Help interpreting scores / processing speed

iVillage Member
Registered: 07-23-2002
Help interpreting scores / processing speed
6
Sat, 12-10-2011 - 2:04pm

Okay, ds14 (who has since turned 15) had an assessment earlier this fall because he had entered school for the first tiem, struggles with dysgraphia and we wanted him to get the official okay to use a computer for his written work, even in standardized exam situations where it's not normally an option. He had a WISC-IV and some sort of learning styles analysis -- some of the WIAT-II and some other stuff, I think.

Miranda
in rural BC, Canada
mom to three great kids and one great grown-up
unschooler, violist, runner, doc 

iVillage Member
Registered: 04-09-2006
Sat, 12-10-2011 - 11:00pm
Yes, I have low visual processing speed and less working memory than I think I ought to have, which leads to precisely the music reading issues that you describe. Unlike your ds, I am also the worst in the family at video games.

Deborah
iVillage Member
Registered: 05-02-2004
Sun, 12-11-2011 - 4:06pm
You might want to talk to a developmental optometrist. The school did not measure the visual processing speeds for my son when I had him assessed for writing assistance (but then, I didn't ask for it, and here in the US if you don't ask specifically they often don't do it.)

My son's issues with writing had LOTS to do with his tracking abilities. He does have other fine motor issues though. If your son did have issues with tracking it would make sense with the reading music. Reading words is mostly straight across, reading music you have a lot of lines to keep straight and I would think (although I didn't get reading music until 7th grade, long after most of my peers) a lot harder to do.

We did vision therapy, a lot of our friends with the same issues are getting glasses or have both.
iVillage Member
Registered: 07-23-2002
Mon, 12-12-2011 - 12:01pm

You're the second person to have mentioned vision therapy. I'm intrigued, and I do know of people (on-line) who have reported good results. However, I confess that a lot of the reading I've done about developmental optometry makes me a little skeptical -- some of the articles and websites make it sound like a miracle cure for everything -- up to 20% of children have some problems, treatment can cure everything from behavioural problems to dyslexia to underachievement to motion sickness. And the websites I read from practitioners in my area talk about the importance of in-office vision therapy as opposed to (or at least in addition to) at-home therapy.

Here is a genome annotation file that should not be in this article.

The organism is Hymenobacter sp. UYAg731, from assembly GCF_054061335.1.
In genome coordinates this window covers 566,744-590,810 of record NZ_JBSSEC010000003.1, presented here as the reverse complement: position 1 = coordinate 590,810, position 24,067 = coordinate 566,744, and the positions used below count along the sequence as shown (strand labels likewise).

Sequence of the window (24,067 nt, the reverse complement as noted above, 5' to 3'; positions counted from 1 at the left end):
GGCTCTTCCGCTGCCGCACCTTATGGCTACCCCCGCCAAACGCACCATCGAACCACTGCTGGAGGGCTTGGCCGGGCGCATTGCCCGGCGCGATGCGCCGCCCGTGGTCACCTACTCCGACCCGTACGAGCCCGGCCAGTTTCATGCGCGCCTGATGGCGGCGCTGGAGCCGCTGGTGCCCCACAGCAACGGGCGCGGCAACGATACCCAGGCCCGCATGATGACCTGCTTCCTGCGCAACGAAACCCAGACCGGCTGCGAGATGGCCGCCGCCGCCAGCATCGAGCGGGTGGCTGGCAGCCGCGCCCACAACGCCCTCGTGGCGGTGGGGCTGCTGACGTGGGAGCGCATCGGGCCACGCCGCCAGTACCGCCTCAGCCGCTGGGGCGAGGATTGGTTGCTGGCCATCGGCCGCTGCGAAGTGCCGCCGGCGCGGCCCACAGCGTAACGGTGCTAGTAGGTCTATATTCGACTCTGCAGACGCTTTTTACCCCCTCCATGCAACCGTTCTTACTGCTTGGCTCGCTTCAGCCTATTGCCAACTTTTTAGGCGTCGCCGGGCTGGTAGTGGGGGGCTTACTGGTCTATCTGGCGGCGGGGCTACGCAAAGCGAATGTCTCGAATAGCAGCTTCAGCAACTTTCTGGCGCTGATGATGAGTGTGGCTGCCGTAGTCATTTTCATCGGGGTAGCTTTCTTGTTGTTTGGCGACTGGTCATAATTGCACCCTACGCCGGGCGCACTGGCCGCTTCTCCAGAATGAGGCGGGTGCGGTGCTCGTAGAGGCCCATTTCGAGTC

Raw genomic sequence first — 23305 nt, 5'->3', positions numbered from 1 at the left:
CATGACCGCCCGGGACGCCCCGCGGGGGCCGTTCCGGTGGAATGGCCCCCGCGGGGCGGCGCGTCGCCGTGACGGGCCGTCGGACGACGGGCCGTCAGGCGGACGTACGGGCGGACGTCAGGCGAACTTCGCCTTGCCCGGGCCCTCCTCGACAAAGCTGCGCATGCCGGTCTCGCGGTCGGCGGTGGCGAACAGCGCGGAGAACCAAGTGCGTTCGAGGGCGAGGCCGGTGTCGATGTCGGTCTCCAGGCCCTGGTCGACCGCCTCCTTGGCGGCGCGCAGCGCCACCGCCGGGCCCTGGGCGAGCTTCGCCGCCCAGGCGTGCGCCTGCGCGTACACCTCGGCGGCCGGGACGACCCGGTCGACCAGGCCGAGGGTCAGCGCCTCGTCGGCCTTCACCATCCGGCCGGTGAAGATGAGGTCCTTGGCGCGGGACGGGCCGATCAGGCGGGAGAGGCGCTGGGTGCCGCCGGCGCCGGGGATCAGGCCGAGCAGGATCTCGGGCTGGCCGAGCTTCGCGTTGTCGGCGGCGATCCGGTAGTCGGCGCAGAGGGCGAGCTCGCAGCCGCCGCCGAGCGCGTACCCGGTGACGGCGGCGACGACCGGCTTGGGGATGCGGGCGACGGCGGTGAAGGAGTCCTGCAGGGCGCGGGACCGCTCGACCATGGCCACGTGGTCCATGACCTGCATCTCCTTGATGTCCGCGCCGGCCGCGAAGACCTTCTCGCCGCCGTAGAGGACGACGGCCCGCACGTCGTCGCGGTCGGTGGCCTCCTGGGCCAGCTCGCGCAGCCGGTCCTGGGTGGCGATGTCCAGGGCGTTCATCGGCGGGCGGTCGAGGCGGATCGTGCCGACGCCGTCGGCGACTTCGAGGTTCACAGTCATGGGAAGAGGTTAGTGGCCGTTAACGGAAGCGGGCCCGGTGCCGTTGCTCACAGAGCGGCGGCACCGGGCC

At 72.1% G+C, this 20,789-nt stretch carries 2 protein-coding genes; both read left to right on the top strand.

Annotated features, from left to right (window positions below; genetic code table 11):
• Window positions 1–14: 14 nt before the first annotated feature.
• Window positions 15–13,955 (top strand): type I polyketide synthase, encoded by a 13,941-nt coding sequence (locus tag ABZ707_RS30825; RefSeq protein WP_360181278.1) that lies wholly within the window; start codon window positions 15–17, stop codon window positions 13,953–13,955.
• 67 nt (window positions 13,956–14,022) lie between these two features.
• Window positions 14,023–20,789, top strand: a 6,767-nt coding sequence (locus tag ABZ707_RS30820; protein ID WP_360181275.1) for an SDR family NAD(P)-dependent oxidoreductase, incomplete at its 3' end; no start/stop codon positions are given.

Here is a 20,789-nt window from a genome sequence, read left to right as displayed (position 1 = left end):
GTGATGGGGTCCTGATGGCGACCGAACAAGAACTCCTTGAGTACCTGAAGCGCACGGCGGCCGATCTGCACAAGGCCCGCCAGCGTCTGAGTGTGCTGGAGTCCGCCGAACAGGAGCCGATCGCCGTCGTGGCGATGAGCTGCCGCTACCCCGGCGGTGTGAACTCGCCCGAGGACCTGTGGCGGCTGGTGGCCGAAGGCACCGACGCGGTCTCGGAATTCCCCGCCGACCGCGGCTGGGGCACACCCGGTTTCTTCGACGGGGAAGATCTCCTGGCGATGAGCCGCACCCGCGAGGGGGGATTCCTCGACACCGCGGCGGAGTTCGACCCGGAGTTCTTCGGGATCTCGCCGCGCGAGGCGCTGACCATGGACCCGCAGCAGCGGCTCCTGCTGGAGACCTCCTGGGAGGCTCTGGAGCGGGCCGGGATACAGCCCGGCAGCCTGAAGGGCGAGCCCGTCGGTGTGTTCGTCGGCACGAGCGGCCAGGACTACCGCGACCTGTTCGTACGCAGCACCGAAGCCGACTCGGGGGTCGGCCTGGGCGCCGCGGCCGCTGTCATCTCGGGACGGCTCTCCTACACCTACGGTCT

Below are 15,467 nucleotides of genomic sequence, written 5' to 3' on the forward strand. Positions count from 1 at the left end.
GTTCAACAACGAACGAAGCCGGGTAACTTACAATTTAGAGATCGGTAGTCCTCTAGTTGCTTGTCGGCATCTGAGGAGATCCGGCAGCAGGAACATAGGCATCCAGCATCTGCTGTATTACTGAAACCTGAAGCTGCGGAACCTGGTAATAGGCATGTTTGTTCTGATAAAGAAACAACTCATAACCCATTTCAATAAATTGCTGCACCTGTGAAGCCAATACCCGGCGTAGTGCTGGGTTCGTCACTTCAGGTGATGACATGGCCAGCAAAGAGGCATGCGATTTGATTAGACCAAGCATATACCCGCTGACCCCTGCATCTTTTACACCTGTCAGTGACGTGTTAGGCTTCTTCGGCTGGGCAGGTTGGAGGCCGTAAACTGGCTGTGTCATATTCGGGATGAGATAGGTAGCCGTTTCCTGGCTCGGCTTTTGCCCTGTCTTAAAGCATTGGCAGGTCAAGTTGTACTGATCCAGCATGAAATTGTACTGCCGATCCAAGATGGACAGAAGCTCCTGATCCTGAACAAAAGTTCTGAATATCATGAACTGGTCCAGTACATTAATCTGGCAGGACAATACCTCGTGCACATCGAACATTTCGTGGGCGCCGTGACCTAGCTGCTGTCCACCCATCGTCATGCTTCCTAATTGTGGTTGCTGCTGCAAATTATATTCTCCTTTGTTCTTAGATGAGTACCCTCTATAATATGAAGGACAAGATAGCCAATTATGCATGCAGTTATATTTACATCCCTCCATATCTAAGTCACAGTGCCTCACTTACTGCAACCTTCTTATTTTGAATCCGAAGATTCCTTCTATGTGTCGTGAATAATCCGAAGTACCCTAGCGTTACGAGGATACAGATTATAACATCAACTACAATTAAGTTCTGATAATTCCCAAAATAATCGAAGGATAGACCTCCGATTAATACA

When I scan down the huge list of possible symptoms I also don't see much of anything that fits with my ds. His behaviour and concentration are awesome, he is a high achiever at school, his reading fluency and comprehension are excellent, he learned to read early and easily, has no visual symptoms (fatigue, eye-rubbing, finger-tracking, headaches etc.), has great hand-eye co-ordination for ball sports and the like, excels at video-gaming, no problem with stereoscopic vision. In short, despite the huge vague list of possible symptoms, the only one that really fits with him is the one that relates to his hand-writing challenges: he's slow to do schoolwork that requires the use of pen and paper.

Nevertheless, the fact that you're not the first to mention vision therapy makes me curious.

Miranda
in rural BC, Canada
mom to three great kids and one great grown-up
unschooler, violist, runner, doc 

iVillage Member
Registered: 04-09-2006
Mon, 12-12-2011 - 6:37pm
I'm certain that dd17's dyslexia is compounded by visual issues, because of how she describes the "behavior" of print, the way she skips lines (especially in music), etc...but our eye doctor who also does vision therapy, says she can find nothing awry. I spent a lot of time looking for visual therapy information on the internet...I did buy a book which has chapters and chapters on the virtues of vision therapy when done under appropriate supervision, with (finally) a set of exercises at the end that seem very basic and probably not at all harmful, even in the hands (eyes) of rank amateurs...